Migrating Apps — KMail — 1
My last major app to migrate is KMail. I saved the most challenging migration for last. I have delayed migrating KMail for a long time. My reason for procrastinating is simple. I have been using KMail for many years. My comfort level runs deep with respect to migrating to a different mail client. Email is important. Only a successful migration is acceptable.
I am using KMail from the Trinity Desktop Environment (TDE) and previously KDE 3. KMail is the only mail client I have used with Linux based systems. Previously in my Windows NT4 days of long ago I used Eudora.
Email is one of those apps that once configured people tend to forget the gory details. I am no different. Plodding through new configuration options as well as security and privacy tweaks is not something I am looking toward with enthusiasm. I still remember my migration from Eudora to KMail. The process took several days with much tinkering and tweaking of migration scripts. I expect no less with this migration.
The KDE 3 and TDE versions have worked well enough for me. I am not an email power user. I am content with the basics, some filtering, and templates. I have no need for message tagging or priorities. I am not an email junkie or pack rat. I use a 2 or 3 year limit for archiving most mails.
While I did try KMail in the early KDE 4 days, I have since refused to consider the KDE 4 version after Akonadi and Nepomuk became PIM non-negotiable requirements. Even if those “pillars” were ripped from the system or truly optional, there are other unwanted changes made to KMail, not to forget all of the dependencies just to run KMail. Browsing the web indicates more than a few people have abandoned KDE 4 PIM apps. Too bad because KMail often had decent reviews in days long gone.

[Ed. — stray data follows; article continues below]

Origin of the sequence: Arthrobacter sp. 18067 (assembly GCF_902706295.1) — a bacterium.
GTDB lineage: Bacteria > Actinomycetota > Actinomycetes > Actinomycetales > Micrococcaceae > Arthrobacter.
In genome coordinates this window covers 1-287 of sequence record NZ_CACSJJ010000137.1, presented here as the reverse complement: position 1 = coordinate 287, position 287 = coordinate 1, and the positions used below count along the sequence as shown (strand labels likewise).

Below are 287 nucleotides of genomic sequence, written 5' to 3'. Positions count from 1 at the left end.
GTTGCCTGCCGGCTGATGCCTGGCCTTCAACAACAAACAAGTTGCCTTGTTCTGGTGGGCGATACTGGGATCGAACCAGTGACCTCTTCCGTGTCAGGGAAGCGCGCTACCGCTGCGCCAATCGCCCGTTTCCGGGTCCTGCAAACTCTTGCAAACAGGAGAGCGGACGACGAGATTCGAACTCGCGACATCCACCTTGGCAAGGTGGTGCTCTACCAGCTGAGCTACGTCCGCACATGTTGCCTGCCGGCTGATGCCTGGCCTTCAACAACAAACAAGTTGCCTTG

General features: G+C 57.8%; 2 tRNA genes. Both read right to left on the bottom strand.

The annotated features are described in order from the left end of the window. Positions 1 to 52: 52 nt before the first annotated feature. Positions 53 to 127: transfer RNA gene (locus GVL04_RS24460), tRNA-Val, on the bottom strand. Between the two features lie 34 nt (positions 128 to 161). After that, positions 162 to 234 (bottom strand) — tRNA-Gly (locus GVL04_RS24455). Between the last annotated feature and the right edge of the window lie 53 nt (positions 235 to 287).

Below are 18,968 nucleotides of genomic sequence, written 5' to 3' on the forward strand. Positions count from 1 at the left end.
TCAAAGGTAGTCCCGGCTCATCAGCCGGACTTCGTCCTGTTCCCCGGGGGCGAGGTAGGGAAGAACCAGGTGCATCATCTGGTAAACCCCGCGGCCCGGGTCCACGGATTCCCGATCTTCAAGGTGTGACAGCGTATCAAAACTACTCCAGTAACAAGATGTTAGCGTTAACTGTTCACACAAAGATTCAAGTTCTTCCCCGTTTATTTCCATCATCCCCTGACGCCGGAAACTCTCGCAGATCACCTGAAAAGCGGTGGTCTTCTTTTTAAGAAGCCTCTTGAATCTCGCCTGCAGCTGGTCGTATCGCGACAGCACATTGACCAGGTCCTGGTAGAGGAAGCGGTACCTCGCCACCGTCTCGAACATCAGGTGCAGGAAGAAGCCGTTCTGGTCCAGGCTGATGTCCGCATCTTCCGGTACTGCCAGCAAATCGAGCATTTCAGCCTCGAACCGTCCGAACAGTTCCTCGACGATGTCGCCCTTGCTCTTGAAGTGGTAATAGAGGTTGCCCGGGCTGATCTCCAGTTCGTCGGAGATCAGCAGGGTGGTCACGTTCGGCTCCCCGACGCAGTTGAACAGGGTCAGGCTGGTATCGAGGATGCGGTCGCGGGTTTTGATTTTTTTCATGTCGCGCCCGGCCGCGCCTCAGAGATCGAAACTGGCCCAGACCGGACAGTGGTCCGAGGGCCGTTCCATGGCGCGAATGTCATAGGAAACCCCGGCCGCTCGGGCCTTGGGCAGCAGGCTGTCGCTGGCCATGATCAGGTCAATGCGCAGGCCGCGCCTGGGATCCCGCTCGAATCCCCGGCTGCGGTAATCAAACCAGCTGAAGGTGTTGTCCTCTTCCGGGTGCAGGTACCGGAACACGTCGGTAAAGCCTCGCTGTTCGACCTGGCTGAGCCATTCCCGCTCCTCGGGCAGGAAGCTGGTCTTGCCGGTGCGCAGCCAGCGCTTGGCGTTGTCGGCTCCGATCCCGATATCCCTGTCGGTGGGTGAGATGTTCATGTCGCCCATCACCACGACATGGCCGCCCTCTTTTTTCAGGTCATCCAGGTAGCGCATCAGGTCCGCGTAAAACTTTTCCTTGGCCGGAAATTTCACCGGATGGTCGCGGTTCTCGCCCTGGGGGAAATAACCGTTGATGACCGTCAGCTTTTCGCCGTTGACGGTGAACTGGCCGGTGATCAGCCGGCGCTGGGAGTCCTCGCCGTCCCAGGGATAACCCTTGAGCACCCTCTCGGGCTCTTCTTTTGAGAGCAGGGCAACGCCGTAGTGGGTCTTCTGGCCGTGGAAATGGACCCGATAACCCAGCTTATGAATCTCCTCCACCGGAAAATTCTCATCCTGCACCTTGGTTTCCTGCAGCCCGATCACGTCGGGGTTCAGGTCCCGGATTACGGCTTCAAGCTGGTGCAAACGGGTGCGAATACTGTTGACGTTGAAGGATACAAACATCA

My primary reason for migrating KMail is to have a cross-distro email client. I dual boot my office system between Slackware running MATE and Ubuntu MATE 16.04. I would like to access my mail from either distro. I do not have KMail installed in Ubuntu MATE. Likewise when I use my laptop with the same distros. While installing TDE apps in Ubuntu is a simple process of adding appropriate repositories, in Slackware I have to compile the apps. I do not want to compile a boat load of TDE dependencies just to run KMail.
I want an email client that fits MATE.
There really is only one free/libre email client that is cross-platform and cross-distro. Thunderbird. Thunderbird now supports maildir. I am hoping to migrate my KMail maildir structure. While I much prefer migrating all existing mail folders, I am not making that a rigid requirement. Nonetheless I prefer to remain with maildir rather than mbox. Another reason I want to remain with maildir is eventually I want to install a local network IMAP email server. Then my mail access will be centralized and not machine or app specific.
I spent several afternoons tinkering with Thunderbird without a serious migration push. Just learn my way around, such as the differing terminology, layout, and settings.
On first starting Thunderbird users are greeted with a dialog to configure an email address. A helpful gesture. Sadly, even when the user selects the “later” option, each restart of Thunderbird prompts the same annoying dialog. We all are adults here. “Later” should mean later as in leave me alone and stop nagging. Shades of Windows 10 nag notices.